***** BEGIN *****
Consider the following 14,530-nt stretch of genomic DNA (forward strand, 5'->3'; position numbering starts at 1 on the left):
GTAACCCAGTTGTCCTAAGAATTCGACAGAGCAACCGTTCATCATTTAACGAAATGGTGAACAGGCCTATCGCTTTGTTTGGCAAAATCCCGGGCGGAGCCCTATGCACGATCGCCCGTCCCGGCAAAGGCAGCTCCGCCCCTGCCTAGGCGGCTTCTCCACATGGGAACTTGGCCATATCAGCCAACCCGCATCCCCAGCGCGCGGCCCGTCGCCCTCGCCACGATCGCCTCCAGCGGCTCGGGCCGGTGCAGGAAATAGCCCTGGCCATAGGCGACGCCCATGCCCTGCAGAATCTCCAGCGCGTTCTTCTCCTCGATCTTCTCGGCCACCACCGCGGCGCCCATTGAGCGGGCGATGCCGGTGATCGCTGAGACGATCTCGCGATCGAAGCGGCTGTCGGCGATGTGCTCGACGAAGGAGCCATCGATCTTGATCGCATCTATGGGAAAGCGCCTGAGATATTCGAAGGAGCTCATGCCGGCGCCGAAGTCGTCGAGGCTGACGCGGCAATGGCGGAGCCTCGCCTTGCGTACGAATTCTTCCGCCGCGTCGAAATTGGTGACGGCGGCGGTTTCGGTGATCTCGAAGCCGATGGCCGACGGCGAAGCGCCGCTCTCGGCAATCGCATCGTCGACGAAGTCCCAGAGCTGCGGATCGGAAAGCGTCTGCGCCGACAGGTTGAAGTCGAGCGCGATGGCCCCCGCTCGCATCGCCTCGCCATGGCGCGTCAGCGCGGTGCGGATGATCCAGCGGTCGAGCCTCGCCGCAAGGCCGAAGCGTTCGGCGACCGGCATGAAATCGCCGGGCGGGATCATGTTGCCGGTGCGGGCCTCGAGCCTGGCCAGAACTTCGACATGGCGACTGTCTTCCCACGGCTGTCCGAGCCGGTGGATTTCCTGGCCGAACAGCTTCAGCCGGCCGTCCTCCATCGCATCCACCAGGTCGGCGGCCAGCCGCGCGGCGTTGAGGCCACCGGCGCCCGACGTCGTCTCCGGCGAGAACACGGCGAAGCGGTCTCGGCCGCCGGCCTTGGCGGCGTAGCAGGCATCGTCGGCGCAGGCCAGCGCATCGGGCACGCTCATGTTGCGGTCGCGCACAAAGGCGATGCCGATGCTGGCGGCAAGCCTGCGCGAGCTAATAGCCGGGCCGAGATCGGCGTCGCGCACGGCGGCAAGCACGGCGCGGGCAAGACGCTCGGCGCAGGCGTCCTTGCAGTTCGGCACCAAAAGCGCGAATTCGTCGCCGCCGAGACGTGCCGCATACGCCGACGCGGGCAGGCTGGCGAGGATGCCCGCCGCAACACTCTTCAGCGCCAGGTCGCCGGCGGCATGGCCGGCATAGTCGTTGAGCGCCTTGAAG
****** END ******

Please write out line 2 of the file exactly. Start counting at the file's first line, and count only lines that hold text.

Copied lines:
GTAACCCAGTTGTCCTAAGAATTCGACAGAGCAACCGTTCATCATTTAACGAAATGGTGAACAGGCCTATCGCTTTGTTTGGCAAAATCCCGGGCGGAGCCCTATGCACGATCGCCCGTCCCGGCAAAGGCAGCTCCGCCCCTGCCTAGGCGGCTTCTCCACATGGGAACTTGGCCATATCAGCCAACCCGCATCCCCAGCGCGCGGCCCGTCGCCCTCGCCACGATCGCCTCCAGCGGCTCGGGCCGGTGCAGGAAATAGCCCTGGCCATAGGCGACGCCCATGCCCTGCAGAATCTCCAGCGCGTTCTTCTCCTCGATCTTCTCGGCCACCACCGCGGCGCCCATTGAGCGGGCGATGCCGGTGATCGCTGAGACGATCTCGCGATCGAAGCGGCTGTCGGCGATGTGCTCGACGAAGGAGCCATCGATCTTGATCGCATCTATGGGAAAGCGCCTGAGATATTCGAAGGAGCTCATGCCGGCGCCGAAGTCGTCGAGGCTGACGCGGCAATGGCGGAGCCTCGCCTTGCGTACGAATTCTTCCGCCGCGTCGAAATTGGTGACGGCGGCGGTTTCGGTGATCTCGAAGCCGATGGCCGACGGCGAAGCGCCGCTCTCGGCAATCGCATCGTCGACGAAGTCCCAGAGCTGCGGATCGGAAAGCGTCTGCGCCGACAGGTTGAAGTCGAGCGCGATGGCCCCCGCTCGCATCGCCTCGCCATGGCGCGTCAGCGCGGTGCGGATGATCCAGCGGTCGAGCCTCGCCGCAAGGCCGAAGCGTTCGGCGACCGGCATGAAATCGCCGGGCGGGATCATGTTGCCGGTGCGGGCCTCGAGCCTGGCCAGAACTTCGACATGGCGACTGTCTTCCCACGGCTGTCCGAGCCGGTGGATTTCCTGGCCGAACAGCTTCAGCCGGCCGTCCTCCATCGCATCCACCAGGTCGGCGGCCAGCCGCGCGGCGTTGAGGCCACCGGCGCCCGACGTCGTCTCCGGCGAGAACACGGCGAAGCGGTCTCGGCCGCCGGCCTTGGCGGCGTAGCAGGCATCGTCGGCGCAGGCCAGCGCATCGGGCACGCTCATGTTGCGGTCGCGCACAAAGGCGATGCCGATGCTGGCGGCAAGCCTGCGCGAGCTAATAGCCGGGCCGAGATCGGCGTCGCGCACGGCGGCAAGCACGGCGCGGGCAAGACGCTCGGCGCAGGCGTCCTTGCAGTTCGGCACCAAAAGCGCGAATTCGTCGCCGCCGAGACGTGCCGCATACGCCGACGCGGGCAGGCTGGCGAGGATGCCCGCCGCAACACTCTTCAGCGCCAGGTCGCCGGCGGCATGGCCGGCATAGTCGTTGAGCGCCTTGAAG